The Life of Galileo

A photo from the 2017 production of "The Life of Galileo."

Written by Bertolt Brecht
Translated by David Hare
Directed by Jeff Dintaman
Center for the Arts: Jewel Theatre
October 5-7, 2017

Press Release

Featuring music written by Luther students, the show follows legendary astronomer and physicist Galileo Galilei in the later part of his life, and his struggle to prove the theory of a heliocentric universe. In a time of religious rule, Galileo’s avant-garde ideas made him very unpopular with the law—his belief and teachings of a sun-centered solar system had him sent to the Vatican of Rome to be interrogated for heresy.

Director's Notes

Galileo Galilei was born 16 February 1564. Through his entire life, Galileo fought off bouts of depression. His most notable discoveries occurred after he had left Pisa for the University of Padua in 1592.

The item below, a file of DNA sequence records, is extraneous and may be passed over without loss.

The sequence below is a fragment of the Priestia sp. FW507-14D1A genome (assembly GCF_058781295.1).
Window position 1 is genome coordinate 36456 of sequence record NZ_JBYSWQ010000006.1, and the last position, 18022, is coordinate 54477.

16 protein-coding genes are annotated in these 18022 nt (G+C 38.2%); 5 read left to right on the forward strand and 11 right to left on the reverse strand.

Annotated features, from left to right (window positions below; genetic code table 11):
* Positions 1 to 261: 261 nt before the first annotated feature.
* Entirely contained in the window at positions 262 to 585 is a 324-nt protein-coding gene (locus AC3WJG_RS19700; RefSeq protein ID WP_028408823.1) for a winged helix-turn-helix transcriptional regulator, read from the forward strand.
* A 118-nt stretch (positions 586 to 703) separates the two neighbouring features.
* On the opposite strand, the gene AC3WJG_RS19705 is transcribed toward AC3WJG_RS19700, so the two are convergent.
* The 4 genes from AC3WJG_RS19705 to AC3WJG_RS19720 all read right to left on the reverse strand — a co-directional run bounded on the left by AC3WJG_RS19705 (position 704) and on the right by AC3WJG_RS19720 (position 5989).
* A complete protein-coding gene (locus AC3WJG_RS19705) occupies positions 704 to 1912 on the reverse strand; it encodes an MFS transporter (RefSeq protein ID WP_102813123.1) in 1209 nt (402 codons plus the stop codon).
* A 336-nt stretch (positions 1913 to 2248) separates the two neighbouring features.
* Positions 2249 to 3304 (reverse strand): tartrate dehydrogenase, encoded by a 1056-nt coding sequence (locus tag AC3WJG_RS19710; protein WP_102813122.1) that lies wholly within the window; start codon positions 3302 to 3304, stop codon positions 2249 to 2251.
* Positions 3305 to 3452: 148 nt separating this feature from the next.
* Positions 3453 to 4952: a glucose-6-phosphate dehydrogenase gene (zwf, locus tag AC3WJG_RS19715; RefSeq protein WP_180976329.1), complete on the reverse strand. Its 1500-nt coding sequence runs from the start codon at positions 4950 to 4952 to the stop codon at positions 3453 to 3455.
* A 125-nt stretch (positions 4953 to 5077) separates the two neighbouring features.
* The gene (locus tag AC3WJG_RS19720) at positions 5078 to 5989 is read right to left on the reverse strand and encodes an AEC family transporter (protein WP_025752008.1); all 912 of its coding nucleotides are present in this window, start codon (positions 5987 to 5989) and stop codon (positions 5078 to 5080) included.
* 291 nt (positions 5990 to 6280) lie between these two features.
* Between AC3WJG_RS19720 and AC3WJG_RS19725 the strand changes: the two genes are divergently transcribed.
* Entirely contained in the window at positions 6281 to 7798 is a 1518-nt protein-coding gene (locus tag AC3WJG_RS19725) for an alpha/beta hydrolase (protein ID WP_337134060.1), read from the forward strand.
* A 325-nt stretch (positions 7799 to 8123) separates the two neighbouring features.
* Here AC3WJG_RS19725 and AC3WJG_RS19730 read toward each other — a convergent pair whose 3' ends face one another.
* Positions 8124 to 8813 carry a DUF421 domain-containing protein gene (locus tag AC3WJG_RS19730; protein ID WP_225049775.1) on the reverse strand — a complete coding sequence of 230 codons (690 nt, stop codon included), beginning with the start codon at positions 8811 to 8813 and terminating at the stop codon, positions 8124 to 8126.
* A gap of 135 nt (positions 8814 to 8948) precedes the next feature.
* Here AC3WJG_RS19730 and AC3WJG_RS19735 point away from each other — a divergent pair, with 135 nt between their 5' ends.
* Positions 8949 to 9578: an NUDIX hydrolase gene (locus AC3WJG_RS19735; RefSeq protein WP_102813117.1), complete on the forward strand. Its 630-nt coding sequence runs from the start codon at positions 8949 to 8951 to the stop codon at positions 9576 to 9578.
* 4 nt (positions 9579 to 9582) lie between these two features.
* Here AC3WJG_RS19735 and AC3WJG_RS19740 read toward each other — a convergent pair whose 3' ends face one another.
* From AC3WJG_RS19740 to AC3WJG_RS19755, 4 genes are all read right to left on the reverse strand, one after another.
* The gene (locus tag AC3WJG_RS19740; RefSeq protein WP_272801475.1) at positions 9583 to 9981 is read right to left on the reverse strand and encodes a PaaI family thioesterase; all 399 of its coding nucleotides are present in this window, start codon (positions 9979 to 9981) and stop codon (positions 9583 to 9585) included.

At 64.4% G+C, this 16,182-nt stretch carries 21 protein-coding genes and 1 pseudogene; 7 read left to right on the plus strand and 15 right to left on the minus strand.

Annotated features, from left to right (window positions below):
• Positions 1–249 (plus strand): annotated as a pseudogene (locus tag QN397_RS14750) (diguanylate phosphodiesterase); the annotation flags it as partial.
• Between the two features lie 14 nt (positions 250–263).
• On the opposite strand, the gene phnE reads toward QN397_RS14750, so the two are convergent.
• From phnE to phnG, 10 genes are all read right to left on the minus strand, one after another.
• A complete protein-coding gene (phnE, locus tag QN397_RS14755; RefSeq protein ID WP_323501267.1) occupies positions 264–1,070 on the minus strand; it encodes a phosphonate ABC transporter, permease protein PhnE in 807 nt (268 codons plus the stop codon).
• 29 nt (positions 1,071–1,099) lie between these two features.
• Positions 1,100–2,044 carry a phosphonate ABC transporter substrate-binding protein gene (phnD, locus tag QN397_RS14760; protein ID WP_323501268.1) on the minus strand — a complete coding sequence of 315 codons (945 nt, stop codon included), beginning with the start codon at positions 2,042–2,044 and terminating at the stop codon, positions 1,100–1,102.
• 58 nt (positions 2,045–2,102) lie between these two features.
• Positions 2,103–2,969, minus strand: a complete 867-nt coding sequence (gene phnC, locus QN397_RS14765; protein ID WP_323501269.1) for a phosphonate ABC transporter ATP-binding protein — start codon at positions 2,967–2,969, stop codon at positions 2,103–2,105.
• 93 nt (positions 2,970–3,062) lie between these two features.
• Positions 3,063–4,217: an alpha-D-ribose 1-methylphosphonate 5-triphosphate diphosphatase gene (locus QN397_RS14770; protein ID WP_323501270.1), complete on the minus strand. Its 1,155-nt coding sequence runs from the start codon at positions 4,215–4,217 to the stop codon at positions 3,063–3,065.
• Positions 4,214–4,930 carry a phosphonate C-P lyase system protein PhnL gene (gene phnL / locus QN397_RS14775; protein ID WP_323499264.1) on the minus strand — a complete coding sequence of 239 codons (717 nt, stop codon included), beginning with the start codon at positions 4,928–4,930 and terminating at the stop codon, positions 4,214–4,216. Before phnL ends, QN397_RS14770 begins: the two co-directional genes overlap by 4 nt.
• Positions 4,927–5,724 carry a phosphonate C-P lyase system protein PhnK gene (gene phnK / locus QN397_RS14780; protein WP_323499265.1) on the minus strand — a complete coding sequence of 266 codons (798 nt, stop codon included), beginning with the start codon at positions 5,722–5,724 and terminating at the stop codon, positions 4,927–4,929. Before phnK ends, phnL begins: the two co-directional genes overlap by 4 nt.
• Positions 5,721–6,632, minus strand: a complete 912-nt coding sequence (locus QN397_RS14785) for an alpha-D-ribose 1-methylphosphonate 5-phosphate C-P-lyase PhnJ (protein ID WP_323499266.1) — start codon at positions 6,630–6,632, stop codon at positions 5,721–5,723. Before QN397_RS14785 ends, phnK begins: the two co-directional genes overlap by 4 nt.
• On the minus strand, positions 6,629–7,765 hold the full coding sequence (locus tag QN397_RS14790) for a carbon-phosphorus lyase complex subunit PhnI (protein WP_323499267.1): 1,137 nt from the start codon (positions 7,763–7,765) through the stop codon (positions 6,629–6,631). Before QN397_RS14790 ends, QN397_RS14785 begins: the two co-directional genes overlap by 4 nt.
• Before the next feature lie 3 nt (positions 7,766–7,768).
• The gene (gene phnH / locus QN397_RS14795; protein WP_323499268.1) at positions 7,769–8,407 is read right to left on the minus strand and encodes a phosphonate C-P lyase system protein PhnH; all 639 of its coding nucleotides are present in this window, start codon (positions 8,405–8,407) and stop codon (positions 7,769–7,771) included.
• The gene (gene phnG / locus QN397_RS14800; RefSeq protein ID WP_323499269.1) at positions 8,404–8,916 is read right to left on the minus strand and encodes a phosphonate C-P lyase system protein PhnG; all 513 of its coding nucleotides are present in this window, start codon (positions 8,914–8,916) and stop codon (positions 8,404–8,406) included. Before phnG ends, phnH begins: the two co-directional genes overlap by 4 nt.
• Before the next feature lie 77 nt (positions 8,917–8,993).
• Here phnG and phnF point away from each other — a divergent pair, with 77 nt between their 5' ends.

Inspired by rumors of a Dutch magnification device, in August 1609, Galileo made his telescope. By December, Galileo had turned his telescope to the moon. Galileo realized that the dark spots on the moon were mountains, with shadows moving over them as they did on earth. The shadows meant that the moon was not creating its own light. In 1610, Galileo noticed three bright stars around Jupiter. Just days later, the stars formed a different pattern. These observations together supported the Copernican model. Unfortunately, this model was not accepted by the church.

 

When Galileo traveled to Rome to present his work, his health began to fail. He asked the Pope for permission to write about the Copernican model of the universe in comparison to the church supported geocentric model. When the book was more critical of the geocentric model, the Pope felt betrayed.Galileo was put on trial, and pleaded guilty of wrongdoings against the papacy, but innocent of heresy. He read a statement claiming that he did not believe in the Copernican model of the universe, and swore not to write about a moving earth, or a stationary sun. In 1633, Galileo was condemned to “villa arrest” for life. Throughout the last years of his life, Galileo suffered from blinding cataracts, constant pain from a hernia, and insomnia. On the evening of January 8th, 1642, Galileo died, in the presence of his students and son.

 

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